MONEYWEB 18/05/2023

There are two types of South Africans … those who attempt to mitigate the impact of load shedding on their daily lives as far as possible, and those who kind of just let load shedding happen to them.

We all know the latter type – they’re the people who are surprised to wake up in the dark in the morning or who discover on their way home from the office that there’s no power at home and have to make an alternate plan for dinner (usually takeaways).

In case it isn’t obvious, load shedding is not going away in the medium term (the situation is not going to be fixed in six or 12 or 18 or even 24 months). Making it as irrelevant as possible in one’s life is key to removing as much of the unnecessary mental load and stress as one can.

Not every household can afford to install a 5KVA inverter and battery backup system at a cost of around R60 000 (this is a good first step before adding solar – make sure the inverter is a hybrid one).

If you can, or if you’re prepared to rent/rent-to-own, this is clearly first prize – expect more on this on Moneyweb soon.

Portable power stations are an alternative.

There are, however, a number of solutions that will make one’s life immeasurably easier and more comfortable, and which aren’t going to cost tens of thousands of rands. Some are common sense, while others aren’t as obvious.

Freezer ice bricks

Make sure you have blue ice bricks (or cooldrink/milk bottles filled with water) spread throughout your freezer drawers to keep items cold. This is especially useful during four-hour load shedding blocks, and if the freezer isn’t opened during this time, its temperature will barely rise in summer and likely stay the same during winter months.

Fibre/Wi-Fi battery backup UPS

Buy a direct current (DC) mini uninterrupted power supply (UPS) for your fibre box and Wi-Fi router. The tendency has been to use clunky computer UPSs for this purpose, but they aren’t designed for it at all (a lot of power is lost in the conversion from AC to DC, back to AC and back to DC). Your fibre box and Wi-Fi router need 12V power – get a backup battery that’s purpose built for this.

The Gizzu 8800mAh Mini UPS is constantly recommended on neighbourhood Facebook groups (it has 2 600 reviews on Takealot!), but there are plenty of similar options available. Don’t pay more than R1 000 for this. It’s the best R1000 you’ll spend. Even at Stage 6, this backup lasts for four hours, except for particularly brutal schedules. One option would be to get two – one for your fibre box and one for your Wi-Fi router (this will last twice as long).

Gate/garage door battery

Make sure you install a larger backup battery for both your gate motor and garage door. The standard versions installed will not last for four hours (or multiple opens of a garage door), which poses a safety risk. Any reputable security company will be able to recommend a cost-effective solution that will last.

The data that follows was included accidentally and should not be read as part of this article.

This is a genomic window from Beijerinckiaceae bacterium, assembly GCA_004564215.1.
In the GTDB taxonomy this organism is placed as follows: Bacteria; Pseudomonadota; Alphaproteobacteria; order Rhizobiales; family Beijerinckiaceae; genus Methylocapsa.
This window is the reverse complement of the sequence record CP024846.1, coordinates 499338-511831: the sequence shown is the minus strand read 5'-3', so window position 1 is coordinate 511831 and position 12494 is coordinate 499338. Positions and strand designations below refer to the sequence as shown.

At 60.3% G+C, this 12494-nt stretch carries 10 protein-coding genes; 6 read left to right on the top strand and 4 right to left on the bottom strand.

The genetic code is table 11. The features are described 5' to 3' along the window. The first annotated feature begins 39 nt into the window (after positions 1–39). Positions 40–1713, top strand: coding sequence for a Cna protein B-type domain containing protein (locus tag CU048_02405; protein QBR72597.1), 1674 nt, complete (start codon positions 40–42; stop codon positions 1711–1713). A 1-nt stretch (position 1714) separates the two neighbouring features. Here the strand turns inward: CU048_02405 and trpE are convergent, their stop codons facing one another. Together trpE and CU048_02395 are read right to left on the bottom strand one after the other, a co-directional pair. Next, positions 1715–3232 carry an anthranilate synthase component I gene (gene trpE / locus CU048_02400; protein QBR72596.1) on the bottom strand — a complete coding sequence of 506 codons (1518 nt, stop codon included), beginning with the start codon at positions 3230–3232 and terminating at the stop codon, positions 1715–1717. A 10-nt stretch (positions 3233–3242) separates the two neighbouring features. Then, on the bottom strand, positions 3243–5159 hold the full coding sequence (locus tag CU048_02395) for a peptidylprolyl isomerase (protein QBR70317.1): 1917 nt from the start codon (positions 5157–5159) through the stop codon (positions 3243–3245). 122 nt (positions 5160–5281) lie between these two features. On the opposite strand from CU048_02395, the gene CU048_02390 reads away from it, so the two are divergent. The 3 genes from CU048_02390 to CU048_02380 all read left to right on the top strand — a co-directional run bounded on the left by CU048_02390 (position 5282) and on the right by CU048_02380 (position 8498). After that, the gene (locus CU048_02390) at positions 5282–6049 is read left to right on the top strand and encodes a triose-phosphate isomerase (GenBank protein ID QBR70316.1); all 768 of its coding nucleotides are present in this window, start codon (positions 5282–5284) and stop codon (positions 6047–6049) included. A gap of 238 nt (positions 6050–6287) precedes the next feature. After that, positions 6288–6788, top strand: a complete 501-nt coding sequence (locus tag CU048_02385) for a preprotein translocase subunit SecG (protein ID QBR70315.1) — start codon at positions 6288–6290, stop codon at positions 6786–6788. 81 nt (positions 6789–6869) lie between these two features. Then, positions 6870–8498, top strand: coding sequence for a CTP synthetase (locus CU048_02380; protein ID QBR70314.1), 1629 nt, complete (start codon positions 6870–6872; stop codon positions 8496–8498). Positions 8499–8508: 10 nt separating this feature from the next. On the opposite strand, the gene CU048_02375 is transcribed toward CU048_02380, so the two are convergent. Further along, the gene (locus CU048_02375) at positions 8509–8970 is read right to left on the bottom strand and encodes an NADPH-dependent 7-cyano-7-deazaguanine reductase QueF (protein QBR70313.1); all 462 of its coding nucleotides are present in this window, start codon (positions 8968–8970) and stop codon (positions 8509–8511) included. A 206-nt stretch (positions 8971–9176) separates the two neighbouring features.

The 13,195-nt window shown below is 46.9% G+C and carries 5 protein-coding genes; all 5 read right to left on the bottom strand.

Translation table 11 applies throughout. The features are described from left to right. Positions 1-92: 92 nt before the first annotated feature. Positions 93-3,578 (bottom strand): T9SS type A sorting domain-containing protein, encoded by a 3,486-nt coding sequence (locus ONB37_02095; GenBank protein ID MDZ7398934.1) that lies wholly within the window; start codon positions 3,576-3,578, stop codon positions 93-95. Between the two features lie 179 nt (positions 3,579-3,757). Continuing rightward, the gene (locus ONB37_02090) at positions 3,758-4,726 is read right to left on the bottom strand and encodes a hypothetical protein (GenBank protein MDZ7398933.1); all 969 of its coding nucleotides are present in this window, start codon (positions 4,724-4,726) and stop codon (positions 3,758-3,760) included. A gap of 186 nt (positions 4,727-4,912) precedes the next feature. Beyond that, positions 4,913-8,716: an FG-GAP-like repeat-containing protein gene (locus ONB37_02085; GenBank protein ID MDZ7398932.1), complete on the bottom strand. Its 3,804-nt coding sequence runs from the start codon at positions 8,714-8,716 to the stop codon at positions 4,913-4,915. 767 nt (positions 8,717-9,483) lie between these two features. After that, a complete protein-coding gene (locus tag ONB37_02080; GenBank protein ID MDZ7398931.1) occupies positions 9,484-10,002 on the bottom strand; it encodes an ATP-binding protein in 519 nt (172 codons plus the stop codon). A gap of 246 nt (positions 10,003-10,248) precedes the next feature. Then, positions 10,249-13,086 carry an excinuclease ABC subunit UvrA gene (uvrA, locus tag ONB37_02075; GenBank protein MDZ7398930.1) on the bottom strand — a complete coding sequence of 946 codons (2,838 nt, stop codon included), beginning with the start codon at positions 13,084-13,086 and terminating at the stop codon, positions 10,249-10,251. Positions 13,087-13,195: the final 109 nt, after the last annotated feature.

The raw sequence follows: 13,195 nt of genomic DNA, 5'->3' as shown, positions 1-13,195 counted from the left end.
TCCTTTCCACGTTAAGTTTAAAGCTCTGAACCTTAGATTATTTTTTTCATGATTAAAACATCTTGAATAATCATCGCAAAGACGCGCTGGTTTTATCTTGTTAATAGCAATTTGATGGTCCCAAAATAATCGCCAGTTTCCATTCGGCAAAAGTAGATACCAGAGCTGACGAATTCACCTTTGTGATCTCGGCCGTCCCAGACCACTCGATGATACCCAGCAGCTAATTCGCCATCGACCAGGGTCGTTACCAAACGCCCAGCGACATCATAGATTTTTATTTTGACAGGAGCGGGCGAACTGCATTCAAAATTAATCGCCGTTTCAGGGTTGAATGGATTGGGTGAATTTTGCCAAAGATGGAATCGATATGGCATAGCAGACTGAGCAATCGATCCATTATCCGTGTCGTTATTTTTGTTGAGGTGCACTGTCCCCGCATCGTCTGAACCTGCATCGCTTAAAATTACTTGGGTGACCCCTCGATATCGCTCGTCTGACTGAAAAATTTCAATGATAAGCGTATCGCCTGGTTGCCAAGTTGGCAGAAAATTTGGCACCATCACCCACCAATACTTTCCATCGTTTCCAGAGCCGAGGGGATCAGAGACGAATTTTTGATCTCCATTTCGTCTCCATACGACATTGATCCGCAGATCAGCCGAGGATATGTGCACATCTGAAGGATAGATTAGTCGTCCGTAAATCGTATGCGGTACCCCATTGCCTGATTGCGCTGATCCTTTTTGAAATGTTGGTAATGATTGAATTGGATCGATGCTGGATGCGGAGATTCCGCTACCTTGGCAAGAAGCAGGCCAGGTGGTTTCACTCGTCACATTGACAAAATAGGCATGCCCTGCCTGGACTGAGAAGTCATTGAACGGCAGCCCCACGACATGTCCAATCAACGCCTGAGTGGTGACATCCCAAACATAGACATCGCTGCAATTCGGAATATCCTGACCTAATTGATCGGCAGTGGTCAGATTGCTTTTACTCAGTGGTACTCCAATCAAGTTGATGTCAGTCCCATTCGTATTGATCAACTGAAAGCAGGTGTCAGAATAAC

Gas stove

Replace your electric hob with a gas stove. This should cut your electricity bill by anywhere from 20% to 30% which means payback will be easy to calculate. A 9kg cylinder of LPG (costing around R300) will last months and months and months.

Importantly, you’ll be able to cook or boil a stovetop kettle during load shedding! (If you’re renting, negotiate with your landlord – most are reasonable and would see the benefit of having this in the long term).

Smart geyser switch

Get an electrician to install a smart switch for your geyser on your distribution board (DB). There are many options available (at sub R1 000). These connect to Wi-Fi and allow you to configure a daily schedule or to manually turn it on/off from your phone. Being able to switch it on from the office for an hour before 4pm to 8pm load shedding or to schedule it to switch on before a 4am to 8am block will make a massive difference to your sanity. And you’ll save electricity too!

Surge protection

While you’re at it, get the electrician to install a surge protector at your DB. Municipal electricity circuits are not designed to be turned on and off constantly, and surges can and will occur. If you’re renting, use proper surge protector plugs/adapters for your major appliances. Microwave ovens, fridges and home entertainment systems (including TVs) are particularly sensitive to surges. Make sure you’re protected.

Emergency bulbs

Rechargeable light bulbs are pricey (around R100 a pop) but are useful as supplements to the Magneto lanterns all middle-class South Africans have. They aren’t going to last for days-long bouts of Stage 6 but will provide a comfortable amount of light for an hour/two/three.

There’s no use replacing all your bulbs with these (unless you have money to burn, in which case install an inverter!), but a few around the house will make a difference. While you’re at it, install some solar-powered floodlights outside your home.

Proper power bank

Buy a decent, sizeable power bank to keep your electronics (phone/tablet/etc) charged. Stop battling along with the promo item that was re-gifted to you by your cousin/aunt/nephew and trickle-charges your phone. A 20 000mAh power bank with fast charging (input and output) and multiple ports is a good starting point. Ideally keep one in your car/work laptop bag and one at home.

With any of the above solutions that use batteries, accept that the performance of batteries will degrade over time. Generally, this is a few hundred discharge and recharge cycles; sometimes it is a few thousand cycles on higher-specced products.

With the current severity of load shedding, budget on replacing frequently used items (like the mini UPS and emergency bulbs) about once every 12 to 18 months.

26 May, 2023
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